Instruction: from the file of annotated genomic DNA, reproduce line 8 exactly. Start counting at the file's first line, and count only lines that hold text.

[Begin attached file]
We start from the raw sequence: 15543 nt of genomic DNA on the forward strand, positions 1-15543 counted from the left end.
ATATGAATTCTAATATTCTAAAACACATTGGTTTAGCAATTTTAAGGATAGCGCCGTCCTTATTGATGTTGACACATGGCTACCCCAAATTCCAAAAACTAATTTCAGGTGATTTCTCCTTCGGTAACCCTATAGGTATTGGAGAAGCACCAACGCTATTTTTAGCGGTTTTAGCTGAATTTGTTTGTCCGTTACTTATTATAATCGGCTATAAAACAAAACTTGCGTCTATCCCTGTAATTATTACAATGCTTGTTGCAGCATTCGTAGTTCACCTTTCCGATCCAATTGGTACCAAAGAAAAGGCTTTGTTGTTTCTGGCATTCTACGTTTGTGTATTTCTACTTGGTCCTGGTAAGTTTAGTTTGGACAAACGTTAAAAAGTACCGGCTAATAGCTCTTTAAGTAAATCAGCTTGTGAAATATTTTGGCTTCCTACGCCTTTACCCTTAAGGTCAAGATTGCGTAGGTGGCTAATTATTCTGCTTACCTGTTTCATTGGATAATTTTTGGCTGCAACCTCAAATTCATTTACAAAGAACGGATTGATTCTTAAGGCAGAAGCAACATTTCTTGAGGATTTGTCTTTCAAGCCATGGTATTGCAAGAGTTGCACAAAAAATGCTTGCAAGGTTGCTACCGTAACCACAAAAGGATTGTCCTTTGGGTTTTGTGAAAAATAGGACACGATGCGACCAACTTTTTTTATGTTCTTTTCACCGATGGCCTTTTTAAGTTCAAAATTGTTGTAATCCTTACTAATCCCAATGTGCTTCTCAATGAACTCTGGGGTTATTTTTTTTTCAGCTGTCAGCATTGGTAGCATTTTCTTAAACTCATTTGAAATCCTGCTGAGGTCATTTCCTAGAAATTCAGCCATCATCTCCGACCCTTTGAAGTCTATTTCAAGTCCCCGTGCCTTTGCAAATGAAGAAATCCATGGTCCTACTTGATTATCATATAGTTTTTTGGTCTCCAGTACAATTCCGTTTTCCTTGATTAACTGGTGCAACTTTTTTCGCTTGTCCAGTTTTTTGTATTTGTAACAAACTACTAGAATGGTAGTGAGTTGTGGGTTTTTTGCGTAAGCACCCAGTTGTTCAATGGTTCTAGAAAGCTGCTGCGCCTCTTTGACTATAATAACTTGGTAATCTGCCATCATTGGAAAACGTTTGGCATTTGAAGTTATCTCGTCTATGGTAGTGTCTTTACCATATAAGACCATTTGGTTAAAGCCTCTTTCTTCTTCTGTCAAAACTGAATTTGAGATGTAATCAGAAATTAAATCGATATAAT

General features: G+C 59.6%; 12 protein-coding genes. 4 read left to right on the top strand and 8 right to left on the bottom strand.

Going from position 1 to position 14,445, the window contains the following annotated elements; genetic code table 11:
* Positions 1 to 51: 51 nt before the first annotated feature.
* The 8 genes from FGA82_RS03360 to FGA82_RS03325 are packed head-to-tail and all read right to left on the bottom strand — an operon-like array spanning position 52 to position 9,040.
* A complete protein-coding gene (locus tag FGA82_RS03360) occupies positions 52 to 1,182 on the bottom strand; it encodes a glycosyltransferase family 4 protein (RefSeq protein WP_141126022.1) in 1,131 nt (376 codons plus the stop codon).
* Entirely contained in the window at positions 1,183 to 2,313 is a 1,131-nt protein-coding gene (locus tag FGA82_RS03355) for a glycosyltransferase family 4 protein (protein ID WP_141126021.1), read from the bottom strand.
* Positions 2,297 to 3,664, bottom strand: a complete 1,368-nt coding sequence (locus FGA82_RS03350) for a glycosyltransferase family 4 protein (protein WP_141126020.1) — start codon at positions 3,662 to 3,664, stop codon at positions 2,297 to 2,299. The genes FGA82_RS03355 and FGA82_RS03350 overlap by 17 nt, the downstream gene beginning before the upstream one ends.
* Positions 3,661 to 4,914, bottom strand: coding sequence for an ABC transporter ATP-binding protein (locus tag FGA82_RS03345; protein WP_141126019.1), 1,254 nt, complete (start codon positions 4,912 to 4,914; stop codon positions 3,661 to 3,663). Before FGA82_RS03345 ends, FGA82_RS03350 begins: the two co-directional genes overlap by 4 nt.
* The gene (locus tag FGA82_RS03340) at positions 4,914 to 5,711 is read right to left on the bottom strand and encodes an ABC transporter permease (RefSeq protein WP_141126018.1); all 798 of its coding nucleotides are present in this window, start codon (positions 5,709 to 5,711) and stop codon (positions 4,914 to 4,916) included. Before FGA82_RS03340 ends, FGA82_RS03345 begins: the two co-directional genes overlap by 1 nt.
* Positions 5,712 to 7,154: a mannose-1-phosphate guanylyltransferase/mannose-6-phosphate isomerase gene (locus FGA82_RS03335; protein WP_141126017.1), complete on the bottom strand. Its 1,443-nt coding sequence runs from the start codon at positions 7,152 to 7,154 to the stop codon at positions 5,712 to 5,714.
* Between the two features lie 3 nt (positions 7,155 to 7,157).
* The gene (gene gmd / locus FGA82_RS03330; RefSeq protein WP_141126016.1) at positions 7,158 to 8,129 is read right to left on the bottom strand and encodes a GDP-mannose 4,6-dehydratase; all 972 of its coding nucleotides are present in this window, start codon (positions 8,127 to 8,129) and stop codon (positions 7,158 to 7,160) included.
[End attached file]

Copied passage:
* Entirely contained in the window at positions 1,183 to 2,313 is a 1,131-nt protein-coding gene (locus tag FGA82_RS03355) for a glycosyltransferase family 4 protein (protein ID WP_141126021.1), read from the bottom strand.